For all 18 years of my life until now, I lived in the same house on Capitol Hill in Washington, DC. I had my great city in front of me, and never knew anything other than it. When I went into the college process, I knew I wanted to change my environment from where I grew up. I’ve usually thought I’ll be living in a city for my adult life, so I walked into looking for a school that would be a good fit knowing that I was looking for a change of pace. When I found Oberlin, I thought to myself “When else in my life am I going to have the opportunity to live in Ohio?!” I had never even been to Ohio before I started the college search, and the longest I had spent away from a city was 2 months each summer working on an island in New Hampshire. There was something charming, intriguing, and compelling that drew me to the Buckeye State, and I excitedly decided to attend Oberlin.
I knew I was swapping out traffic-crazed streets for beautifully clear and less chaotic streets, DC’s jam-packed-with-tourists Smithsonian museums for the Allen Memorial Art Museum, downtown for cornfields. I was so excited to see what life was going to be like; I was excited for all the change. But I knew that I didn't know what I don’t know, and a small part of me was pretty nervous for when I would encounter what I didn’t know.
Admittedly, I had one big moment of stress where I realized I might have bitten off more than I could chew transitioning from a metropolitan area to rural Ohio. I was at a dance party night in DC, “90s Music Night,” and was dancing with friends having the time of my life. In the middle of my night, jamming to Nirvana and *NSYNC, I thought for a second about how much fun I was having and was scared I wouldn’t be going to concerts like this for my years at college. I could never find anything that resembled DC’s famed concert venue the “9:30 Club” in Oberlin, OH! I shook it off, assuaging myself that change was good and necessary and that I was going to be just fine.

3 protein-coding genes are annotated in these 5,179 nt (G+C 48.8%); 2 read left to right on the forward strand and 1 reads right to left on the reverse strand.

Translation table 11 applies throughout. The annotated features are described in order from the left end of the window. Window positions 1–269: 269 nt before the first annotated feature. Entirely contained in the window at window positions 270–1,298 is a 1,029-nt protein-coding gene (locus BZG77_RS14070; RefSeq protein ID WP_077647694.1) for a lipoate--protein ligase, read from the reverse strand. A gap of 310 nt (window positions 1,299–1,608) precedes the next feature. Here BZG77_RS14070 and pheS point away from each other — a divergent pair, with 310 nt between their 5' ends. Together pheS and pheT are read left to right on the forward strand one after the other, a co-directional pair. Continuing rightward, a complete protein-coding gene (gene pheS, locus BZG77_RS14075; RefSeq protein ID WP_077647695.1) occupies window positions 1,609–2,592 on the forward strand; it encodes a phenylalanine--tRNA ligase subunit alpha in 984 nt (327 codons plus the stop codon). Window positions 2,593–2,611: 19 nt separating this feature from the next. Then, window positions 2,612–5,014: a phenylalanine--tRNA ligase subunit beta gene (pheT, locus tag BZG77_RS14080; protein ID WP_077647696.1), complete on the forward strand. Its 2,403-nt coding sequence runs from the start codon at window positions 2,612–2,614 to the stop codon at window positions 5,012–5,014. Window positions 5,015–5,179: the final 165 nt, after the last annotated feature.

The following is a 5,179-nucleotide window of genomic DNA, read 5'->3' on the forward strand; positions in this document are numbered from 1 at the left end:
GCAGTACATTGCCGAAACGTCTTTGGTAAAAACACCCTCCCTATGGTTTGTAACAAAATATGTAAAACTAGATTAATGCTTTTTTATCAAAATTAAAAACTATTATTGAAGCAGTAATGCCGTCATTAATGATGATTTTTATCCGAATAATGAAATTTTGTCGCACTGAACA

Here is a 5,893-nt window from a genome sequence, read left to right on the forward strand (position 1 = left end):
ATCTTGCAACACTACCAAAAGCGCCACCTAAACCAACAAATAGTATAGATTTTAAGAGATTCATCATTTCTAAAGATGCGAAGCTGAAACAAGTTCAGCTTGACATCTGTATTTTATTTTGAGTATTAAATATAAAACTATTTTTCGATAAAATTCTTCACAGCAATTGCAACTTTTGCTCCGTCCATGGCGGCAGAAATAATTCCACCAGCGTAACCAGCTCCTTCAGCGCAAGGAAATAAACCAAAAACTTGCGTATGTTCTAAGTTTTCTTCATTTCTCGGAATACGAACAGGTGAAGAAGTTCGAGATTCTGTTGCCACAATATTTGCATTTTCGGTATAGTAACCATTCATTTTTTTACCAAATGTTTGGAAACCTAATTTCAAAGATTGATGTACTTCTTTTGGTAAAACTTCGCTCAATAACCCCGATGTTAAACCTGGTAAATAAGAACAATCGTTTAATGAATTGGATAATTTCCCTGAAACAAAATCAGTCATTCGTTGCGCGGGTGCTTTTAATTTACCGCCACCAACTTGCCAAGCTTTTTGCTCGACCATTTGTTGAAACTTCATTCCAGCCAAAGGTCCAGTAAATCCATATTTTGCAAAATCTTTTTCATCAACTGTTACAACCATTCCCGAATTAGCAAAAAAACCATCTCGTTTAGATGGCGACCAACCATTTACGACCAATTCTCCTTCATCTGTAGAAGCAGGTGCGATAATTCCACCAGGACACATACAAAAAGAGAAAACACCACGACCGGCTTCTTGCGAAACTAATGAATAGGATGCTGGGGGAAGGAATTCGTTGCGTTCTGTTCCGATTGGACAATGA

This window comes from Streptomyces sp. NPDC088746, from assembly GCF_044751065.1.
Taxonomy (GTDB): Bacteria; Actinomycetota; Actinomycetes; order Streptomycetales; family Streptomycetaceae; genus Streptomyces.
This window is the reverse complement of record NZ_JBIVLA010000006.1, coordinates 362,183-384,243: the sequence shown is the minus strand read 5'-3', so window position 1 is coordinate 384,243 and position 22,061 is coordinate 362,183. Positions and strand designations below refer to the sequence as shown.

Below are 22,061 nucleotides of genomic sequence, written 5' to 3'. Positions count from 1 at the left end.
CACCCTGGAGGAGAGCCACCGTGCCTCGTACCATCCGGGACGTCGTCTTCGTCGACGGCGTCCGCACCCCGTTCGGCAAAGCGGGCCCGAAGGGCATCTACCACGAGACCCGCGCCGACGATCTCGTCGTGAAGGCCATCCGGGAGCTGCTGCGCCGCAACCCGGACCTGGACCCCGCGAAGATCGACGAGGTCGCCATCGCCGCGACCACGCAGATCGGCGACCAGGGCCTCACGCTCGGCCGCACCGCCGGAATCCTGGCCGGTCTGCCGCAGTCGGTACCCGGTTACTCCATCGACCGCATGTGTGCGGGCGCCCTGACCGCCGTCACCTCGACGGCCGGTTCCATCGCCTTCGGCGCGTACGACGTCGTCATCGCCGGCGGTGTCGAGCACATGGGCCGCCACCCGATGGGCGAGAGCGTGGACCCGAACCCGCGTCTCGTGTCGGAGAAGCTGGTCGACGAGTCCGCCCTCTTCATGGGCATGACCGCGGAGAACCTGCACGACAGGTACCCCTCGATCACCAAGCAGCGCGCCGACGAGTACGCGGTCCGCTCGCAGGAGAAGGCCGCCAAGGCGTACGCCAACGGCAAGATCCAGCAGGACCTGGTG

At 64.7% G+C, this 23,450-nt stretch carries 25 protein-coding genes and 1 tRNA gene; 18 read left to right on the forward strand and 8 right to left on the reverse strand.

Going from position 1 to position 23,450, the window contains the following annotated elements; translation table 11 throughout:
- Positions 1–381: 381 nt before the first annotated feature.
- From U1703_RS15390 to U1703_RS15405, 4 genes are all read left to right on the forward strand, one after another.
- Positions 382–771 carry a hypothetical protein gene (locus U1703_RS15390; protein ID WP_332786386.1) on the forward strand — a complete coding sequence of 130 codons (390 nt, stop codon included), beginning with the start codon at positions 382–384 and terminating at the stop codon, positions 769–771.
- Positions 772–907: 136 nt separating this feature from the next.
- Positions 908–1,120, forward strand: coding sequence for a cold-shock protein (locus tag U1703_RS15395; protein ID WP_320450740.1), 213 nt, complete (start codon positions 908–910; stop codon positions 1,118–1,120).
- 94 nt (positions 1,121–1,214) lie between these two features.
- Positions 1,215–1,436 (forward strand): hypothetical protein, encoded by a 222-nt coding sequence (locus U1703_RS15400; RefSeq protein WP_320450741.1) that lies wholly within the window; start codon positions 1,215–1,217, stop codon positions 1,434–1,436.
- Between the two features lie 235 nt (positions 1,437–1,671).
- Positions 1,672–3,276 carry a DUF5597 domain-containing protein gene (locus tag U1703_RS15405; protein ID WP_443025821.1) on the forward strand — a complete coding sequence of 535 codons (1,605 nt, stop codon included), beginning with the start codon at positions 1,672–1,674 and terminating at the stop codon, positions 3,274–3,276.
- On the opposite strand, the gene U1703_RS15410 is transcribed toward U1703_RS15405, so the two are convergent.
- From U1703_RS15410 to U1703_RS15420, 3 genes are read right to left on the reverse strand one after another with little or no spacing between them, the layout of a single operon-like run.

On my 6-hour drive to Oberlin, I did a lot of nature appreciation. I looked at cows and horses, power lines stretching into the horizon, with the midday sun illuminating everything and making the small highways of America glow. When we got to Ohio, I saw the endless expanses of cornfields and I knew I made a great decision to shake up my living environment. I kept seeing more and more plus-sides: lower light pollution = more stars, I don’t have to fear for my life when biking on the road, there would be numerous beautiful ponds near campus for me to finally learn how to skip rocks!
However, I still had that “90s Night” gnaw in my stomach. I thought I wouldn’t have the experience I had in DC again, and I would have to wait for breaks to have that back. That feeling remained until one day before classes started, and I was walking through the basement of Wilder, our Student Union, with some friends. I passed for the first time our dance club, “the ‘Sco.” Later, I learned that the ‘Sco is constantly hosting great events, artists, student DJs, and more. I was rushing when I first walked past it, but something caught my eye and I abruptly stopped in my tracks. In colorful, bubbled chalk writing, I saw an event advertised for the next week: “90s Night at the ‘Sco!”
I audibly let out my breath and smiled. I was going to be just fine.
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